Kennett Heritage Center

Kennett Occupation Day

September 9:  General Howe and his 18,000 Crown Troops and camp followers left their encampment near Hockessin, Delaware. One column, led by Hessian General Knyphausen traveled through New Garden Township via route 41 and Old Baltimore Pike and reached the tiny crossroads settlement of Kennett around midnight. 

The other column commanded by General Cornwallis used country paths and byways to traverse the Red Clay Creek and reunited with Knyphausen at Kennett mid-morning the next day.

September 10: Knyphausen’s Division bivouacked east of the village along the line of McFarlan Road, while Cornwallis’ Division encamped along Route 82 extending north and south through the village. The army was arranged in two north-south trending parallel lines. Arranged thus, the Crown Forces remained around Kennett Square until 4-5 AM on September 11. From their positions, the two divisions formed their columns which would launch the attack against Washington’s army defending the line of the Brandywine.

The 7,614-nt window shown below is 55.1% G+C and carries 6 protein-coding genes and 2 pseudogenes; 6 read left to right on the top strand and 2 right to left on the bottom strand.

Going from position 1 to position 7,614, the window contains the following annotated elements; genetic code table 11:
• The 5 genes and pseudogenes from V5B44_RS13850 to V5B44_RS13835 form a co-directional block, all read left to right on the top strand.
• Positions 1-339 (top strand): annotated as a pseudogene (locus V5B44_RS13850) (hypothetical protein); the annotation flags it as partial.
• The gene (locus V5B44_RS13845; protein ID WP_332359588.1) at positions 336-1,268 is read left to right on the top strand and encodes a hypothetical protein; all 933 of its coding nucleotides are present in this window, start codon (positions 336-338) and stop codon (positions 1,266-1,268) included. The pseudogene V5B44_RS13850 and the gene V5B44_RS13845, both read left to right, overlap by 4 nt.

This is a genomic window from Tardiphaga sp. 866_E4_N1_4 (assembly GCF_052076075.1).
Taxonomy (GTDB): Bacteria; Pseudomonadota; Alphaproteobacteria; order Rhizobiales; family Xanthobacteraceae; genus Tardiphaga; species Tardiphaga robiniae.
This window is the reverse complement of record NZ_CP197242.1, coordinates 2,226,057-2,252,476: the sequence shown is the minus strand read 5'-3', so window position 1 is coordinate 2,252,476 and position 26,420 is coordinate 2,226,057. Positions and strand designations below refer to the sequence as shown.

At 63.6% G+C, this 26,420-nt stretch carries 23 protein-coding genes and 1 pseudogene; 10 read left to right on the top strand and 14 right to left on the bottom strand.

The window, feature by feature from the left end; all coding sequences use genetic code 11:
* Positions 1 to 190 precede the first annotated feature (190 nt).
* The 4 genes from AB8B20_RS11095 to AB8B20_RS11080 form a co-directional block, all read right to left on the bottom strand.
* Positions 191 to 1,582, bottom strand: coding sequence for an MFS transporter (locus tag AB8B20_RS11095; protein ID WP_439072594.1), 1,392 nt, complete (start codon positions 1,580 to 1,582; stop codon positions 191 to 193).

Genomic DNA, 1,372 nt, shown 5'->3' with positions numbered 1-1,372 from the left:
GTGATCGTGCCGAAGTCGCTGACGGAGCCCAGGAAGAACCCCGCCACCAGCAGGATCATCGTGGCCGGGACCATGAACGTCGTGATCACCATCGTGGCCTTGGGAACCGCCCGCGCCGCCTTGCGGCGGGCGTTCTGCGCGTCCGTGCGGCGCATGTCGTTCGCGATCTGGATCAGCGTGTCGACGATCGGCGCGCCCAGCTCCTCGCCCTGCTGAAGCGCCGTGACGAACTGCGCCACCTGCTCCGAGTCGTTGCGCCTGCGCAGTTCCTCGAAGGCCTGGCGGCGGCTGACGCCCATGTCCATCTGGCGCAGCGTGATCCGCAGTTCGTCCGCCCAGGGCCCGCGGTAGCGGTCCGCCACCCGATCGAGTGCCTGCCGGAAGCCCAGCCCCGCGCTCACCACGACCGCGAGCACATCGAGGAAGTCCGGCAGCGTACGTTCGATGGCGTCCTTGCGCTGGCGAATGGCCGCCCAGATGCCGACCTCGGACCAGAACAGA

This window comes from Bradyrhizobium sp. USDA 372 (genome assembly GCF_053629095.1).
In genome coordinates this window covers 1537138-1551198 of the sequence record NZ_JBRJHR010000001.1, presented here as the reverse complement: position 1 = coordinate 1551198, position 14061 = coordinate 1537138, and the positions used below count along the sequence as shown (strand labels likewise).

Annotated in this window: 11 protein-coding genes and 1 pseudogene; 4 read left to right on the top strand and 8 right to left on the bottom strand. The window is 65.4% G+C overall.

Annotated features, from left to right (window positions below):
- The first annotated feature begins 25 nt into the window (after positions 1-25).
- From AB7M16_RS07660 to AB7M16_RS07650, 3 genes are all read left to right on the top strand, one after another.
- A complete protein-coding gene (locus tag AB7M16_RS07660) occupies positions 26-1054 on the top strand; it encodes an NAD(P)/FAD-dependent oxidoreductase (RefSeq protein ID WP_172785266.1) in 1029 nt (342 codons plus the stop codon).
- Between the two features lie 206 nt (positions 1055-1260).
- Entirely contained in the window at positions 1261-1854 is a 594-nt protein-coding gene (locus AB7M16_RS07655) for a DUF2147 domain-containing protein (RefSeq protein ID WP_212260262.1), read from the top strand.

from "The Army March'd at Day Break in Two Columns" by by Wade P. Catts, RPA, Robert A. Selig, Ph.D., and Kevin Bradley, RPA